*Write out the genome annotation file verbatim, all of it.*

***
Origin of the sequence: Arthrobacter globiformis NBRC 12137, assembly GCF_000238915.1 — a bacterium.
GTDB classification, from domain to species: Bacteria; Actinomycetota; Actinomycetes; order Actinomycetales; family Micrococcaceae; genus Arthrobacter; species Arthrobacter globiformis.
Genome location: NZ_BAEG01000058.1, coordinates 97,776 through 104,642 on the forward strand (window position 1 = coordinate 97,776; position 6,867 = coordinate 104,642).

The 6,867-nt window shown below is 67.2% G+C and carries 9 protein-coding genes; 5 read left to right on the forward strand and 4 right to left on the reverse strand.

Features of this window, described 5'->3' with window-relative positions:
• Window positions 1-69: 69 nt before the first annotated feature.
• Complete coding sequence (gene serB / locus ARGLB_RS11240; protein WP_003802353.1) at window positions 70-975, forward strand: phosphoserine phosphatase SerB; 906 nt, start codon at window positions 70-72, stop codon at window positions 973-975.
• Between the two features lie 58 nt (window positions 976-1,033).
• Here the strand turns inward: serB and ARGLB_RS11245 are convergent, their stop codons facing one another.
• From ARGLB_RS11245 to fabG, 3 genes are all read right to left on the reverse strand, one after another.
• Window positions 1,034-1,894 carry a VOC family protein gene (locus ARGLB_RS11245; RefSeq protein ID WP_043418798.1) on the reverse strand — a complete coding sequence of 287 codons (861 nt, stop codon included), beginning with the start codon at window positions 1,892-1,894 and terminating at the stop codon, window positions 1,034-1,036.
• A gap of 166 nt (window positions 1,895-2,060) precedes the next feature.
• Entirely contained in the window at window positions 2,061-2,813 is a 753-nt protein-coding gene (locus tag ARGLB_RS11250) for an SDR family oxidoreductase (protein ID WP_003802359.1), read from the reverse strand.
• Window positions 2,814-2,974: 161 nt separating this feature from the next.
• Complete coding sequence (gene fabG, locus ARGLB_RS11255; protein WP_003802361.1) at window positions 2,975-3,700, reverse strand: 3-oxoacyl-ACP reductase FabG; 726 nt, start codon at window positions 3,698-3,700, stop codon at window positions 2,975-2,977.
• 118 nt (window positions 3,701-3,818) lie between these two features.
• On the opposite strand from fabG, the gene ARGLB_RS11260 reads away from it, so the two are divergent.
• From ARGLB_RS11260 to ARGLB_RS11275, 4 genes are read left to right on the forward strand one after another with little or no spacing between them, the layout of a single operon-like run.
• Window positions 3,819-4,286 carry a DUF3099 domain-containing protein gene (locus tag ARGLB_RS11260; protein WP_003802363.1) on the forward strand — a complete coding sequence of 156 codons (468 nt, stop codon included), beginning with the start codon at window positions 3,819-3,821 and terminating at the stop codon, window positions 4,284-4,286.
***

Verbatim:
Origin of the sequence: Arthrobacter globiformis NBRC 12137, assembly GCF_000238915.1 — a bacterium.
GTDB classification, from domain to species: Bacteria; Actinomycetota; Actinomycetes; order Actinomycetales; family Micrococcaceae; genus Arthrobacter; species Arthrobacter globiformis.
Genome location: NZ_BAEG01000058.1, coordinates 97,776 through 104,642 on the forward strand (window position 1 = coordinate 97,776; position 6,867 = coordinate 104,642).

The 6,867-nt window shown below is 67.2% G+C and carries 9 protein-coding genes; 5 read left to right on the forward strand and 4 right to left on the reverse strand.

Features of this window, described 5'->3' with window-relative positions:
• Window positions 1-69: 69 nt before the first annotated feature.
• Complete coding sequence (gene serB / locus ARGLB_RS11240; protein WP_003802353.1) at window positions 70-975, forward strand: phosphoserine phosphatase SerB; 906 nt, start codon at window positions 70-72, stop codon at window positions 973-975.
• Between the two features lie 58 nt (window positions 976-1,033).
• Here the strand turns inward: serB and ARGLB_RS11245 are convergent, their stop codons facing one another.
• From ARGLB_RS11245 to fabG, 3 genes are all read right to left on the reverse strand, one after another.
• Window positions 1,034-1,894 carry a VOC family protein gene (locus ARGLB_RS11245; RefSeq protein ID WP_043418798.1) on the reverse strand — a complete coding sequence of 287 codons (861 nt, stop codon included), beginning with the start codon at window positions 1,892-1,894 and terminating at the stop codon, window positions 1,034-1,036.
• A gap of 166 nt (window positions 1,895-2,060) precedes the next feature.
• Entirely contained in the window at window positions 2,061-2,813 is a 753-nt protein-coding gene (locus tag ARGLB_RS11250) for an SDR family oxidoreductase (protein ID WP_003802359.1), read from the reverse strand.
• Window positions 2,814-2,974: 161 nt separating this feature from the next.
• Complete coding sequence (gene fabG, locus ARGLB_RS11255; protein WP_003802361.1) at window positions 2,975-3,700, reverse strand: 3-oxoacyl-ACP reductase FabG; 726 nt, start codon at window positions 3,698-3,700, stop codon at window positions 2,975-2,977.
• 118 nt (window positions 3,701-3,818) lie between these two features.
• On the opposite strand from fabG, the gene ARGLB_RS11260 reads away from it, so the two are divergent.
• From ARGLB_RS11260 to ARGLB_RS11275, 4 genes are read left to right on the forward strand one after another with little or no spacing between them, the layout of a single operon-like run.
• Window positions 3,819-4,286 carry a DUF3099 domain-containing protein gene (locus tag ARGLB_RS11260; protein WP_003802363.1) on the forward strand — a complete coding sequence of 156 codons (468 nt, stop codon included), beginning with the start codon at window positions 3,819-3,821 and terminating at the stop codon, window positions 4,284-4,286.